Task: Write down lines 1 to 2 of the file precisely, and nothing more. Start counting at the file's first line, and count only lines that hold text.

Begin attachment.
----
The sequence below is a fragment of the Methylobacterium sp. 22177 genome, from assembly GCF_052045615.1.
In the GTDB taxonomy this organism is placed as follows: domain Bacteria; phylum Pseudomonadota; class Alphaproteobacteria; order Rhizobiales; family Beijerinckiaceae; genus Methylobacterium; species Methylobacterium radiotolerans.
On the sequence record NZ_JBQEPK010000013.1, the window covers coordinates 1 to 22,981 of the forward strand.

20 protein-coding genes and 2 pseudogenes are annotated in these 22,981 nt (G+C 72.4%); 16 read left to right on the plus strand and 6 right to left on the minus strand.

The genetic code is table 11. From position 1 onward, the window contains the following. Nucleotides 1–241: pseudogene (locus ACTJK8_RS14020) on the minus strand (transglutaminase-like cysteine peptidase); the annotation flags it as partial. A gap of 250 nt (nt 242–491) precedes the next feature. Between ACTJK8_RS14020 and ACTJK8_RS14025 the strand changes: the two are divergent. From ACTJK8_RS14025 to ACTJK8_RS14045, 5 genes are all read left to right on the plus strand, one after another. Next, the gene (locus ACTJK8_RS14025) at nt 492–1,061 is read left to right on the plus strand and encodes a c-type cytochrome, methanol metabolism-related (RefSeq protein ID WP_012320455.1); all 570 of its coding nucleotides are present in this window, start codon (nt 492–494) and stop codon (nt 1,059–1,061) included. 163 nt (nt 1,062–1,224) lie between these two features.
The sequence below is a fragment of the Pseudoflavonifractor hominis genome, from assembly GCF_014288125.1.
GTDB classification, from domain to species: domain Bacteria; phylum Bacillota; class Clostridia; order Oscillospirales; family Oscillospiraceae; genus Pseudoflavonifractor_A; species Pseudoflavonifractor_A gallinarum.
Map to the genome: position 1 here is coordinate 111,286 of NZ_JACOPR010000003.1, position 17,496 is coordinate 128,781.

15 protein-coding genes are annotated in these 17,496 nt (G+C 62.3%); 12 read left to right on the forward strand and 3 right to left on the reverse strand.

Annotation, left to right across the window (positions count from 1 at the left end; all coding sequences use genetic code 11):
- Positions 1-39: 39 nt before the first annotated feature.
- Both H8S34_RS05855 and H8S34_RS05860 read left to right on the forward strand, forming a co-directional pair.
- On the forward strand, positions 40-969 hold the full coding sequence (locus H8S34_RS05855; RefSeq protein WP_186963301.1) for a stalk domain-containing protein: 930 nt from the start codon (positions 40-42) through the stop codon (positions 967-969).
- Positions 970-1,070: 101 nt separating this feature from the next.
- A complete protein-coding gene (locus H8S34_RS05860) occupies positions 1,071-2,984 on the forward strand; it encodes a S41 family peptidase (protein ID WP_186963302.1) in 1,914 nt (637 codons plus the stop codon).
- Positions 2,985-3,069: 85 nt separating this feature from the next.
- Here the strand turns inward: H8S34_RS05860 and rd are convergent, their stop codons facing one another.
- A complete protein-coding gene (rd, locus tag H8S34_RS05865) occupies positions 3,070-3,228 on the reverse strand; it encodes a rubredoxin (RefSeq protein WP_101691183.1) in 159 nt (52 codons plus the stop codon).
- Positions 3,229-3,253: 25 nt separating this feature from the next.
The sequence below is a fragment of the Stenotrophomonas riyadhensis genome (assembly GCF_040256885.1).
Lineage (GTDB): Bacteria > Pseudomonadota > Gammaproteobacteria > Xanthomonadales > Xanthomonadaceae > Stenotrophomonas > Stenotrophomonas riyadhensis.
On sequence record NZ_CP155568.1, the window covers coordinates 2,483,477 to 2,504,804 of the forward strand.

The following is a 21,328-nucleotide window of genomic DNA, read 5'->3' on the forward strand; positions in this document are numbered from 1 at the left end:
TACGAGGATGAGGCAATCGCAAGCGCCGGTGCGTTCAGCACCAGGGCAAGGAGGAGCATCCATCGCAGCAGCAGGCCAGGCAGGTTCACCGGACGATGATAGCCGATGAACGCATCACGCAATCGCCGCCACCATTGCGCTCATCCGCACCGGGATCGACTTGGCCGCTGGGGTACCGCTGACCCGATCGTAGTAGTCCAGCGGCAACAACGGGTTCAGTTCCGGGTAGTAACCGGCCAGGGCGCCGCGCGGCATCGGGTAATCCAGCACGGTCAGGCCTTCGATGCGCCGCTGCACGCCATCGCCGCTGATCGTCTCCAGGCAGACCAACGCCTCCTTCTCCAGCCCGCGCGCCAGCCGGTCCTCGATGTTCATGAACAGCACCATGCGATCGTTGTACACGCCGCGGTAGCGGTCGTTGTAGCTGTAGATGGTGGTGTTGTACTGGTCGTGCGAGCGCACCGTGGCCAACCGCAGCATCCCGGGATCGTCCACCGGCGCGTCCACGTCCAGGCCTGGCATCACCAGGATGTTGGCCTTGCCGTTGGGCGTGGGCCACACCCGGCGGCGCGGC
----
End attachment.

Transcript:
The sequence below is a fragment of the Methylobacterium sp. 22177 genome, from assembly GCF_052045615.1.
In the GTDB taxonomy this organism is placed as follows: domain Bacteria; phylum Pseudomonadota; class Alphaproteobacteria; order Rhizobiales; family Beijerinckiaceae; genus Methylobacterium; species Methylobacterium radiotolerans.